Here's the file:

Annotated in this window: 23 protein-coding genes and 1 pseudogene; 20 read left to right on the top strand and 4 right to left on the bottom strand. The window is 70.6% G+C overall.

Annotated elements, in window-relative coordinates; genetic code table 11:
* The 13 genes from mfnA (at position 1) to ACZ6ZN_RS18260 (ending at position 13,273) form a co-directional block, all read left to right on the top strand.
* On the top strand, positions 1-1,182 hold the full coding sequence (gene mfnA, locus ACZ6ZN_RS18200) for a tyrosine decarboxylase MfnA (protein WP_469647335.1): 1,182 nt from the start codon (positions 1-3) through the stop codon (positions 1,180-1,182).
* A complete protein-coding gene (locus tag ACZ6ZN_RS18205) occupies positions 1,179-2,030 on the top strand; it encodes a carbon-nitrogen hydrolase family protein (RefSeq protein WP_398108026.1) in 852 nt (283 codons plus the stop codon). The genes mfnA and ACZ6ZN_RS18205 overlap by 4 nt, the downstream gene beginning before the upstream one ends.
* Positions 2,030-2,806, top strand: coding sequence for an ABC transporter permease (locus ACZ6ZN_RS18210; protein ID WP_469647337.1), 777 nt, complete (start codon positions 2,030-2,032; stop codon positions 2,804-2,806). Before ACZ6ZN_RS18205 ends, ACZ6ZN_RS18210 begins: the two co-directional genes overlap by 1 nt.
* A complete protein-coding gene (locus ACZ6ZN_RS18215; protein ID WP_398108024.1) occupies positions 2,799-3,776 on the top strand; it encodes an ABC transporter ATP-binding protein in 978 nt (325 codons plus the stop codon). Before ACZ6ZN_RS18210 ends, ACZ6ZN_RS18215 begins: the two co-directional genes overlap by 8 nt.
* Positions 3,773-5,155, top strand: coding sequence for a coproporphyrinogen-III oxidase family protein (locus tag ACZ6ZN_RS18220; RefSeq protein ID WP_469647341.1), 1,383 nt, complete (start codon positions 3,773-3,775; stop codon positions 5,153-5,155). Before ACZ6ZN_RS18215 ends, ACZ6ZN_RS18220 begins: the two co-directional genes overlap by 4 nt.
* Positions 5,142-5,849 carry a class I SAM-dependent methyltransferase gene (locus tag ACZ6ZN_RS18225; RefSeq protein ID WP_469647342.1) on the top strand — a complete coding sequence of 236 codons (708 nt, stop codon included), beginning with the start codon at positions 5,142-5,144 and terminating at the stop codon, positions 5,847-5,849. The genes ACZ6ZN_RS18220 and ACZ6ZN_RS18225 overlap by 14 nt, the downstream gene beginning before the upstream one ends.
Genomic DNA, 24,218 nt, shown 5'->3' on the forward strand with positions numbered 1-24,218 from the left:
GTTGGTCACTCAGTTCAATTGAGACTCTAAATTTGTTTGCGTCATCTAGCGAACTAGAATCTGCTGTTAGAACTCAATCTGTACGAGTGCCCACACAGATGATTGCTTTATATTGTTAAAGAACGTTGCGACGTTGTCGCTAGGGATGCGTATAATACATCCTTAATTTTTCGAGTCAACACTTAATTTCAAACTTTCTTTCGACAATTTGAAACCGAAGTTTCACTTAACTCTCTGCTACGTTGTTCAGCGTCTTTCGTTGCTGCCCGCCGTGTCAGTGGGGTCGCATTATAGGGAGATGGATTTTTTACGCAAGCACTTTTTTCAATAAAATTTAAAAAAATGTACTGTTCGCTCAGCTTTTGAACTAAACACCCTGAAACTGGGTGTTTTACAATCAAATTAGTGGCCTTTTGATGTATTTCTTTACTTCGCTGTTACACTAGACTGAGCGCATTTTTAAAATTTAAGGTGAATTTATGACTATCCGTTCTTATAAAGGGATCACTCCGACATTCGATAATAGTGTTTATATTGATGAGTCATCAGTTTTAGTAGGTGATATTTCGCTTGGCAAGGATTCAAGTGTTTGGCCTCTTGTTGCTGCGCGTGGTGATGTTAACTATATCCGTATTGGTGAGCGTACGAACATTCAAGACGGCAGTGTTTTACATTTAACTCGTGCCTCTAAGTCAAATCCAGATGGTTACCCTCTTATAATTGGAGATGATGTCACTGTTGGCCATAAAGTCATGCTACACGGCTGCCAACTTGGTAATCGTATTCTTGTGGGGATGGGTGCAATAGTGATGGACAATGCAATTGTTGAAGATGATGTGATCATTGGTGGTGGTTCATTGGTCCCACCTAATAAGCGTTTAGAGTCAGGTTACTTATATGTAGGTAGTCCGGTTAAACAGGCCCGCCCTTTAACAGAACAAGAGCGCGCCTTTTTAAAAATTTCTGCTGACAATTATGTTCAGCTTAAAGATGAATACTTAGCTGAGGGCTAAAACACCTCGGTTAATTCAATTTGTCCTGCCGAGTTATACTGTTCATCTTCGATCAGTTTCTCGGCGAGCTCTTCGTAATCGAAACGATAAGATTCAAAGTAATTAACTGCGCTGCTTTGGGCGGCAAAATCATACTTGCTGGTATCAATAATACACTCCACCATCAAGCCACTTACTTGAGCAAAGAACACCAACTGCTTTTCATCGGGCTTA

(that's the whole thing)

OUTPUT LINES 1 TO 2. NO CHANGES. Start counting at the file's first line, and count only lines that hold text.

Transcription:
Annotated in this window: 23 protein-coding genes and 1 pseudogene; 20 read left to right on the top strand and 4 right to left on the bottom strand. The window is 70.6% G+C overall.

Annotated elements, in window-relative coordinates; genetic code table 11: